Written by: AnnElise Parkhurst, Ph.D.
When I reflect about respect as a
facet of civility, I think about the story of the three blind men who are asked
to investigate an elephant and report back on their findings. Each man has a different section of the
elephant to inspect. As you might guess,
when they report their findings, they each have a very different belief of what
an elephant is. The man who inspects the
tail discusses something that is very different than what the man who inspects
the trunk, which in turn, is very different than the man who investigates the
ears. What do we make of the differing
reports? Who is "right”? Which individual
has the last word on what comprises an elephant?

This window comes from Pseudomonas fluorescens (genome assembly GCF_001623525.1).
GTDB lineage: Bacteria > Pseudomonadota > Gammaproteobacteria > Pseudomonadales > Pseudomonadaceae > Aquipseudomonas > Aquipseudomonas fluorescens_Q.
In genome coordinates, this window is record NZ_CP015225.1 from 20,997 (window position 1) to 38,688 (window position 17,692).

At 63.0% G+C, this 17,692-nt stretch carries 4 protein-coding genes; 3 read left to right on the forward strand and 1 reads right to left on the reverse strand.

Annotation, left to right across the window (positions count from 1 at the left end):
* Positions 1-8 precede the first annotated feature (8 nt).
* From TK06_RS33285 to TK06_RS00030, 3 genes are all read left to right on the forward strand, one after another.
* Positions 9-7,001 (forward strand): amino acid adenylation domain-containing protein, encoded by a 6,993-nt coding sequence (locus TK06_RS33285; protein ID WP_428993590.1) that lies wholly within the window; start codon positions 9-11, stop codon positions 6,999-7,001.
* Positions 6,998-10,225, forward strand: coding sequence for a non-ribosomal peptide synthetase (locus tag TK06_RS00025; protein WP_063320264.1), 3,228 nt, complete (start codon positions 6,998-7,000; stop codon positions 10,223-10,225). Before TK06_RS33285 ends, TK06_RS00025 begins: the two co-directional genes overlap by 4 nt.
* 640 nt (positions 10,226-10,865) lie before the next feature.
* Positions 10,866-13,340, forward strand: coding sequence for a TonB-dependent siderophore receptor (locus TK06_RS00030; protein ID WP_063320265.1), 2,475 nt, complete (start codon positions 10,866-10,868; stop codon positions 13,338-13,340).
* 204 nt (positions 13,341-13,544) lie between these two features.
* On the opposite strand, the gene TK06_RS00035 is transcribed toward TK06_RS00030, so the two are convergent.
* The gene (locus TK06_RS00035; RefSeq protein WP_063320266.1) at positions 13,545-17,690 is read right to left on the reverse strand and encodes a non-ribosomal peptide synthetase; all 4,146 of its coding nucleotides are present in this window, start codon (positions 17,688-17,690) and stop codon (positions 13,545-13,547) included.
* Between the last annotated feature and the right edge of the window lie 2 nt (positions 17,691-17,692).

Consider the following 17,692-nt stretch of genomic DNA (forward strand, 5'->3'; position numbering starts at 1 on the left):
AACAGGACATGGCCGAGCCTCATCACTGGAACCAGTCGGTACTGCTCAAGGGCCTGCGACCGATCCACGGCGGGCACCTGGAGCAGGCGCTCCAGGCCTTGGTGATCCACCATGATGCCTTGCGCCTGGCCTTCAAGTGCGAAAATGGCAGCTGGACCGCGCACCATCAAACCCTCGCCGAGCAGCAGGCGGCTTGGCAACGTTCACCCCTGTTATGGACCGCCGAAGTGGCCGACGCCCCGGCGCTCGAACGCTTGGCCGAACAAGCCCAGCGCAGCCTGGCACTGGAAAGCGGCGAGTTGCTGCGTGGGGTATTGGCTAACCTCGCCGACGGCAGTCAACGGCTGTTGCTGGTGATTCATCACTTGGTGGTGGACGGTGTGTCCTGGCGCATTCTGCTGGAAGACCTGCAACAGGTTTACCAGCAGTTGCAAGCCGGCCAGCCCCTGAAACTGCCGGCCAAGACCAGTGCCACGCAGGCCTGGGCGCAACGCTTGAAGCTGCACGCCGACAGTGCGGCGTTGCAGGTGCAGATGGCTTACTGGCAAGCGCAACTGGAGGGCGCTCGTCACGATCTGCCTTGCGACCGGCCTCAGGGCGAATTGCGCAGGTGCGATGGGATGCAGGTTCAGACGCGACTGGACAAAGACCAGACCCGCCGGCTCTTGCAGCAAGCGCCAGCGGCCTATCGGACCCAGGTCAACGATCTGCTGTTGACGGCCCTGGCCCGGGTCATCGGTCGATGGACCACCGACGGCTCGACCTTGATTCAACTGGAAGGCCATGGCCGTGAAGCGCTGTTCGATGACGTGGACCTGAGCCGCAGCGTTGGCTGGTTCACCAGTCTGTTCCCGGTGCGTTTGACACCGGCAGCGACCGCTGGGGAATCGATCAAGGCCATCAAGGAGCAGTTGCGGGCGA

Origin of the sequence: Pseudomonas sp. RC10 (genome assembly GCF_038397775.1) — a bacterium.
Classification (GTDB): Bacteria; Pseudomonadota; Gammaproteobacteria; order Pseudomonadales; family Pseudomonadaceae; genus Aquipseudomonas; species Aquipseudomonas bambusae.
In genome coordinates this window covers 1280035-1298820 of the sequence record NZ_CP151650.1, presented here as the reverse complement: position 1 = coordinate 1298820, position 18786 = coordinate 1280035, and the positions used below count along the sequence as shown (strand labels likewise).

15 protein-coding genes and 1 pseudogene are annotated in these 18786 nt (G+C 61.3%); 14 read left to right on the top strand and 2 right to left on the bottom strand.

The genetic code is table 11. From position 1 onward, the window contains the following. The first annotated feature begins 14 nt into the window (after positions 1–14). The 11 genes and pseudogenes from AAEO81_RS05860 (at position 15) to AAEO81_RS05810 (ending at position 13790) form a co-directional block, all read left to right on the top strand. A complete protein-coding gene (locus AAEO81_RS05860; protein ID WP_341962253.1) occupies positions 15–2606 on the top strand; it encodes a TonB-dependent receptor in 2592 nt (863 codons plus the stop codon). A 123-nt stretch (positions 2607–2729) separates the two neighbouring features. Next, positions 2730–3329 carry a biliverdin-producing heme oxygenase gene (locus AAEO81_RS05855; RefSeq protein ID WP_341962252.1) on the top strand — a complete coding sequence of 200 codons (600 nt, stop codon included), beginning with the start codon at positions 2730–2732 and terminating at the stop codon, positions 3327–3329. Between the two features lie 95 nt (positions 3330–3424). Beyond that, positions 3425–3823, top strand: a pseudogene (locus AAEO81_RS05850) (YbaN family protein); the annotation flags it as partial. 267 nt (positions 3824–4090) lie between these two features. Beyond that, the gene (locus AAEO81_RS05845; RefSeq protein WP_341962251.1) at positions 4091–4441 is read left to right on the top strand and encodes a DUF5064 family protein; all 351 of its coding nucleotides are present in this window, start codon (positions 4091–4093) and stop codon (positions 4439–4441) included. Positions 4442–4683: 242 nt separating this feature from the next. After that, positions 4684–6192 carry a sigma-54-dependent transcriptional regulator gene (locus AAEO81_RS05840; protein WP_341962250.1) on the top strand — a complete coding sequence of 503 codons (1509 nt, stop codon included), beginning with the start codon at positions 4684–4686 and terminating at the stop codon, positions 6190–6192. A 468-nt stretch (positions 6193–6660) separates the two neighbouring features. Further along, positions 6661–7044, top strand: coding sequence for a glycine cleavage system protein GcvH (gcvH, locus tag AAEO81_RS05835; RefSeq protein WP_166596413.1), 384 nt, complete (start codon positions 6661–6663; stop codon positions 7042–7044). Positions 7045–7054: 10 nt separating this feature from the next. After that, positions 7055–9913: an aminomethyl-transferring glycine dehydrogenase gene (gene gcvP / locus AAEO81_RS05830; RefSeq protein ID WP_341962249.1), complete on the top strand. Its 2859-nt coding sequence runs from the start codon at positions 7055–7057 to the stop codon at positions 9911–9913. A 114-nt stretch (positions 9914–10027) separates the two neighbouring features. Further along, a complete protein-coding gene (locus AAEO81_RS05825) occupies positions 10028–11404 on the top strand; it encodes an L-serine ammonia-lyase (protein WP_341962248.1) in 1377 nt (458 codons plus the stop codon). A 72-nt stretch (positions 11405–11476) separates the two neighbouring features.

Common sense suggests that each
view has merit arising from the perspective of the reporter, even though that
perspective maybe unknown to others. Respect
in this situation dictates that I suspend belief in my own "rightness” to learn
more about the other’s perspective. As I am better able to assume the other’s
position and to comprehend the other’s perspective, I am better able to understand
my own reactions and to maintain civility in my relationships.